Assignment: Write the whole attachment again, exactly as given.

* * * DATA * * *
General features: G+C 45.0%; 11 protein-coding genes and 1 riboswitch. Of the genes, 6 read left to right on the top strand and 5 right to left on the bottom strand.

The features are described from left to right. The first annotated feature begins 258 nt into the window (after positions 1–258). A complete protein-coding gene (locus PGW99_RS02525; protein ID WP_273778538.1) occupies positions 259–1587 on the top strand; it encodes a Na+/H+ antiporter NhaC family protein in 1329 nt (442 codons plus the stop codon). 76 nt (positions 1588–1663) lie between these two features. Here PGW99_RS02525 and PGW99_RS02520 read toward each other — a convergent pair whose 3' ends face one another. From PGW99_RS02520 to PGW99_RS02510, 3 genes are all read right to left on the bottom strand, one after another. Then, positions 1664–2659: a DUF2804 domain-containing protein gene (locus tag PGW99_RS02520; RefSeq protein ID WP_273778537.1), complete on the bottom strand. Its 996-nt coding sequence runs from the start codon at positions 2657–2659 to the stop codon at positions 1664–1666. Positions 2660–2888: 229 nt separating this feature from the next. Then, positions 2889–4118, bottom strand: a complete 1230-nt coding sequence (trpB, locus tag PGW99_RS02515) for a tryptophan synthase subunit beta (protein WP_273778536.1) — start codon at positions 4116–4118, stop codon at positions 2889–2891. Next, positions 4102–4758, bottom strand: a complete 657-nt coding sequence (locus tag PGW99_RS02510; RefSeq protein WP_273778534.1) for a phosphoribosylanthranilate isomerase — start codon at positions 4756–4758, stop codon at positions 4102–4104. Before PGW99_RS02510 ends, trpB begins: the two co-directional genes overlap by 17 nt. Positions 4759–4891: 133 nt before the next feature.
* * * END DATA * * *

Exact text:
General features: G+C 45.0%; 11 protein-coding genes and 1 riboswitch. Of the genes, 6 read left to right on the top strand and 5 right to left on the bottom strand.

The features are described from left to right. The first annotated feature begins 258 nt into the window (after positions 1–258). A complete protein-coding gene (locus PGW99_RS02525; protein ID WP_273778538.1) occupies positions 259–1587 on the top strand; it encodes a Na+/H+ antiporter NhaC family protein in 1329 nt (442 codons plus the stop codon). 76 nt (positions 1588–1663) lie between these two features. Here PGW99_RS02525 and PGW99_RS02520 read toward each other — a convergent pair whose 3' ends face one another. From PGW99_RS02520 to PGW99_RS02510, 3 genes are all read right to left on the bottom strand, one after another. Then, positions 1664–2659: a DUF2804 domain-containing protein gene (locus tag PGW99_RS02520; RefSeq protein ID WP_273778537.1), complete on the bottom strand. Its 996-nt coding sequence runs from the start codon at positions 2657–2659 to the stop codon at positions 1664–1666. Positions 2660–2888: 229 nt separating this feature from the next. Then, positions 2889–4118, bottom strand: a complete 1230-nt coding sequence (trpB, locus tag PGW99_RS02515) for a tryptophan synthase subunit beta (protein WP_273778536.1) — start codon at positions 4116–4118, stop codon at positions 2889–2891. Next, positions 4102–4758, bottom strand: a complete 657-nt coding sequence (locus tag PGW99_RS02510; RefSeq protein WP_273778534.1) for a phosphoribosylanthranilate isomerase — start codon at positions 4756–4758, stop codon at positions 4102–4104. Before PGW99_RS02510 ends, trpB begins: the two co-directional genes overlap by 17 nt. Positions 4759–4891: 133 nt before the next feature.